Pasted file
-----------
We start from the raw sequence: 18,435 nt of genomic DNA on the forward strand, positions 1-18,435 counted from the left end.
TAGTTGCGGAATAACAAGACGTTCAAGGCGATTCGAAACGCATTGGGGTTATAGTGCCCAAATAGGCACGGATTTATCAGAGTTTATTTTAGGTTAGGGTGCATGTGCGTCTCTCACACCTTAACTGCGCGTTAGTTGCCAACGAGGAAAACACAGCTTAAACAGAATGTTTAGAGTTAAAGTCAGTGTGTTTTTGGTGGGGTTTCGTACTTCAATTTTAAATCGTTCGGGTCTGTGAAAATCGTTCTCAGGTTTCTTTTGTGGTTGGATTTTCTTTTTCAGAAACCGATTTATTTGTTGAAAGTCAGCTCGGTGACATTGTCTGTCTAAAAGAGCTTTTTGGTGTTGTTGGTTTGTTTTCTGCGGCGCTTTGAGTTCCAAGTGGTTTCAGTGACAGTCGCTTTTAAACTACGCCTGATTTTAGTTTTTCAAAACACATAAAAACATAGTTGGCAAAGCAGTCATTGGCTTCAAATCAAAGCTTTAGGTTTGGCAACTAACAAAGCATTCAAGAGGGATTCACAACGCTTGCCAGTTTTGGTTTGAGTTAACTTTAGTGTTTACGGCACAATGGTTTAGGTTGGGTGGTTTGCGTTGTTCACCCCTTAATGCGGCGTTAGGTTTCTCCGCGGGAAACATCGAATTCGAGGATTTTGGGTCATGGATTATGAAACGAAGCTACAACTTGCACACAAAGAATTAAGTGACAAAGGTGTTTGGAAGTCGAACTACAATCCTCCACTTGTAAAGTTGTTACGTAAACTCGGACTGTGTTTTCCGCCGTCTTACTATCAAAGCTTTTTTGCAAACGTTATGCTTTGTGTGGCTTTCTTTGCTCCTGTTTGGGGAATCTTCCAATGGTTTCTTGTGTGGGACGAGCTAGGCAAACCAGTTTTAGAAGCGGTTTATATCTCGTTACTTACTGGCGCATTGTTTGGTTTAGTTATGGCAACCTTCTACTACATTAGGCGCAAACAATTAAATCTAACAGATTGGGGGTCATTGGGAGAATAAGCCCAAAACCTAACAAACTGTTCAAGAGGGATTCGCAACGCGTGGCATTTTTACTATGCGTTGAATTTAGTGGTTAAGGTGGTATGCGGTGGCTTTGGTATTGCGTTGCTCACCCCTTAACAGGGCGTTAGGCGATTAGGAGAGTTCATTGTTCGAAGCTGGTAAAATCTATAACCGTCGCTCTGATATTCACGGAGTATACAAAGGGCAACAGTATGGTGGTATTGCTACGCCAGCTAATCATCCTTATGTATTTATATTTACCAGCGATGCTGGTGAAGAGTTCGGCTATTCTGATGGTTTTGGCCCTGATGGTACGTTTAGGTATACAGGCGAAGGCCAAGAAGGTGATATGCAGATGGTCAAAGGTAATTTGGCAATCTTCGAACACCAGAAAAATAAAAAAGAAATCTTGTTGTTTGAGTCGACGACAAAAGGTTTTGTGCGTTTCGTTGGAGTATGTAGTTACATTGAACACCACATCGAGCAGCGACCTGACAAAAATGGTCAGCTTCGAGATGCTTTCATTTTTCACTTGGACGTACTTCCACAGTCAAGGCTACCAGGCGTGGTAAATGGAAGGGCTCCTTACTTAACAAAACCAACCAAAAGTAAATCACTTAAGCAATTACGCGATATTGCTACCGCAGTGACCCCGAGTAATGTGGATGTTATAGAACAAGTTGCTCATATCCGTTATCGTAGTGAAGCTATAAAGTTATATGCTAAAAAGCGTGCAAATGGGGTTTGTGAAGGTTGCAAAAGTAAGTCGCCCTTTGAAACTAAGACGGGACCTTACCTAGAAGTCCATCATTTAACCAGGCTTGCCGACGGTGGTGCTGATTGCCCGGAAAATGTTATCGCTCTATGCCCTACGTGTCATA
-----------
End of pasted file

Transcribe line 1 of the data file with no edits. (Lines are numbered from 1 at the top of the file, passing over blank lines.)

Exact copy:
We start from the raw sequence: 18,435 nt of genomic DNA on the forward strand, positions 1-18,435 counted from the left end.